As technology changed, the floppy disk size changed from 5-1/4-inch to 3-1/2-inch. It was during this time that the dialup Internet started to become more popularand with it the Bulletin Board System (BBS). Using a modem and phone connection, something many of the kids today will never have to experience, a computer user could connect to another computer and upload, download, or just look through someone else's files. At this point, piracy began to pick up speed as more and more people were turned on to the online experience.
Now, instead of relying on a friend at school to hook you up with the latest copy of whatever hot game was out, you could dial up a BBS and download the warez'd game. Unfortunately, this often required the use of a long-distance line, which was quite costly. However, in the same way that copy protection created a need for crackers, the need for free phone service created a need for phone hackers, also known as phreakers.
While this is beyond the scope of this article, phreaking is the "art" of obtaining phone service for free. If a person could achieve this, they could essentially dial up any BBS in the world and download whatever files existed at that site without worrying about long-distance phone service. I am quite sure that many an unsuspecting victim complained to their phone company about huge phone bills as a result of their phone line being hijacked for BBS purposes.
The BBS eventually evolved into the Internet we know today. However, this development brought with it a whole new wave of threats for the software makers. No longer did users have to connect to a remote BBS to download software; instead, they could simply use an Internet connection through Prodigy or another Internet Service Provider (ISP) to connect to a remote computer, thus avoiding long-distance calls. However, this freedom was short-lived because the introduction of the CD-ROM threw a small wrench into the piracy industry...at least, it first appeared that way.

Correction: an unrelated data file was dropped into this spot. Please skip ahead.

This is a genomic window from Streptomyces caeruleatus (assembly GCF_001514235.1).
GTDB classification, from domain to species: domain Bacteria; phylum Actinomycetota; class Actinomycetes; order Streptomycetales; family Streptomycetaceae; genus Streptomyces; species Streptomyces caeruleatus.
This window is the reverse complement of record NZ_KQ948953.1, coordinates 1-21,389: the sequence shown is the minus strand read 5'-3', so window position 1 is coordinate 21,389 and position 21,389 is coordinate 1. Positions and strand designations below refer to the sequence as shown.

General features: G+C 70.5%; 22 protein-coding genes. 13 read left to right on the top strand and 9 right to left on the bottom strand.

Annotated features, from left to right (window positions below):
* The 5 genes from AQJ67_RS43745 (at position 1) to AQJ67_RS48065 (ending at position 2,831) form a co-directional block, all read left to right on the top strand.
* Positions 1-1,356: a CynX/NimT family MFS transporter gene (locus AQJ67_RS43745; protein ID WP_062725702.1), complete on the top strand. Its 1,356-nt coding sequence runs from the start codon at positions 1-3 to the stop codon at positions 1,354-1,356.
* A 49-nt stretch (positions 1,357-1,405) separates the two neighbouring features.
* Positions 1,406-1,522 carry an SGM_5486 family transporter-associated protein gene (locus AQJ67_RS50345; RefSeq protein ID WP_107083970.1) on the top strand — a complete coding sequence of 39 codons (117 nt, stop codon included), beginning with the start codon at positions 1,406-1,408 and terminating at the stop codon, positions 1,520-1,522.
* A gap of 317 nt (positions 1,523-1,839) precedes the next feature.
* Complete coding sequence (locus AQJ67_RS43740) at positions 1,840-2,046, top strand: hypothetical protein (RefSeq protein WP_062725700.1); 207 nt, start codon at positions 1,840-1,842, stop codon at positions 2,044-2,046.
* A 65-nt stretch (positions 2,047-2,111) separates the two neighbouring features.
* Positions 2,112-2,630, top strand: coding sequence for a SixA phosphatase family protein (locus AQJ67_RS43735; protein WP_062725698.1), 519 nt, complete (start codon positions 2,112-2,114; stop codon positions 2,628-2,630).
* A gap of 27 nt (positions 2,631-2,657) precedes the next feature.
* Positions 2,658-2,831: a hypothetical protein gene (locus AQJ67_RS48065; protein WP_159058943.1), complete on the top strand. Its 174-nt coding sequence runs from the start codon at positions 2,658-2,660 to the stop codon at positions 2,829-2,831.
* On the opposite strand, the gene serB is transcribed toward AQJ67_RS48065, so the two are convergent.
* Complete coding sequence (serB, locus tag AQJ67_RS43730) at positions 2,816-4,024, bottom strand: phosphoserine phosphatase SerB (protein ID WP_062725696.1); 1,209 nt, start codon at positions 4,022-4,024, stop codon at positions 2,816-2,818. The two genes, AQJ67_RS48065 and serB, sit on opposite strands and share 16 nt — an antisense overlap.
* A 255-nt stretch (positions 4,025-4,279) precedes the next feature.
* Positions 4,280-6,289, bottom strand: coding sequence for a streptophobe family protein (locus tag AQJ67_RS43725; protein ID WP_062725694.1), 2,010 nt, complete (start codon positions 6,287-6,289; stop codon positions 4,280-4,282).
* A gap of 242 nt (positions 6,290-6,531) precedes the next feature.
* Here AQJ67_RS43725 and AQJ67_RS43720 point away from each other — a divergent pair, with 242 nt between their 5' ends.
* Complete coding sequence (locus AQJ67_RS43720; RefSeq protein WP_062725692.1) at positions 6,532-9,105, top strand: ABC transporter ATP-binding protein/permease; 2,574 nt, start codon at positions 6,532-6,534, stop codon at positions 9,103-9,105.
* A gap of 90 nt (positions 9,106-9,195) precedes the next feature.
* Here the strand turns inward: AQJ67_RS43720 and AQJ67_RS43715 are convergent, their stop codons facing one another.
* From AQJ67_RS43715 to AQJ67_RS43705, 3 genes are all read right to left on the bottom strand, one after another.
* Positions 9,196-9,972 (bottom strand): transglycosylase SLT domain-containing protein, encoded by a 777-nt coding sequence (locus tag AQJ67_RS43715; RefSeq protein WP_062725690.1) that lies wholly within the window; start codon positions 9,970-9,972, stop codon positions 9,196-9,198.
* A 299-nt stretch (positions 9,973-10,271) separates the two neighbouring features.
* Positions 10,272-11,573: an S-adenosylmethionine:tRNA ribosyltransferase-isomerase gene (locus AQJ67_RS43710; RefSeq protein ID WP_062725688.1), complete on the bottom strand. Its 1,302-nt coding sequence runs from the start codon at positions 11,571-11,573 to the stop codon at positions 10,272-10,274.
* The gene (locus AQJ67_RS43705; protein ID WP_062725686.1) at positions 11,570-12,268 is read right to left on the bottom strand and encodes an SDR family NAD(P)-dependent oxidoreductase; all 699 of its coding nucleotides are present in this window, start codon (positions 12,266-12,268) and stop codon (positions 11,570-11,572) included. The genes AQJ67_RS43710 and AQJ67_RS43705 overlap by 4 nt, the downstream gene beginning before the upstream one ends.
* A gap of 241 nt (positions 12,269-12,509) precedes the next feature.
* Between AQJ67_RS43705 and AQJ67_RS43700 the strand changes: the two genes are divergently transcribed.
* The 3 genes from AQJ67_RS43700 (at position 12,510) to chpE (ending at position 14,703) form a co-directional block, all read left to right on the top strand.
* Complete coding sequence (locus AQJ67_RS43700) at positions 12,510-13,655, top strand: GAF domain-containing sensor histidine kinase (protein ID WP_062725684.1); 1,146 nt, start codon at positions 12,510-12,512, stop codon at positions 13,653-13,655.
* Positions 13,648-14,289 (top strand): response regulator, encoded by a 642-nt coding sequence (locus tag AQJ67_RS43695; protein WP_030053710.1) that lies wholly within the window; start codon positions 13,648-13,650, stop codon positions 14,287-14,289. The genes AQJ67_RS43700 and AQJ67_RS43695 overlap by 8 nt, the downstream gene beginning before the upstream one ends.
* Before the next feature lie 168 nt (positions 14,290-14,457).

The biggest problem software developers had, prior to CDs, was size limitation on their software. For example, Windows 95 came on roughly 30 floppies, which was expensive to ship and produce. Although other programs didn't typically take as many floppies, more money was wasted on getting the program to the consumer with each additional floppy. However, this increase in size also helped to reduce the ease at which a program could be freely passed out to others. Therefore, once the CD hit the market, developers quickly bloated their software with large files, making it very annoying for software pirates to spread the software around. For example, can you imagine how long it would take to download Windows 95 on a blazingly fast 14.4K modem (or if you were lucky, a 28.8K modem)? The need for a solution once again caused another evolution of the software underground, however, from which the art of packing 600MB into 50MB became a viable skill.
Currently, software piracy has taken on a new life, and there seems to be no end in sight. Thanks to connections that can deliver a program in a few hours using high-speed Internet connections and the creation of simple peer-to-peer programs that make sharing software as easy as pointing and clicking, anyone can find the latest copy of Photoshop 7 or Dreamweaver MX to add to their personal collection of software. This technological advance has also impacted the piracy underground, in which it is possible to pass full CD images from one computer to another, thus eliminating the need for repacking. Although the packing of software is no longer as serious an issue, protection is becoming more advanced with phone-home registrations processesas used by Microsoft's Windows XP. Again, software-cracking is beyond the scope of this article, but it will be touched on briefly in the next few pages.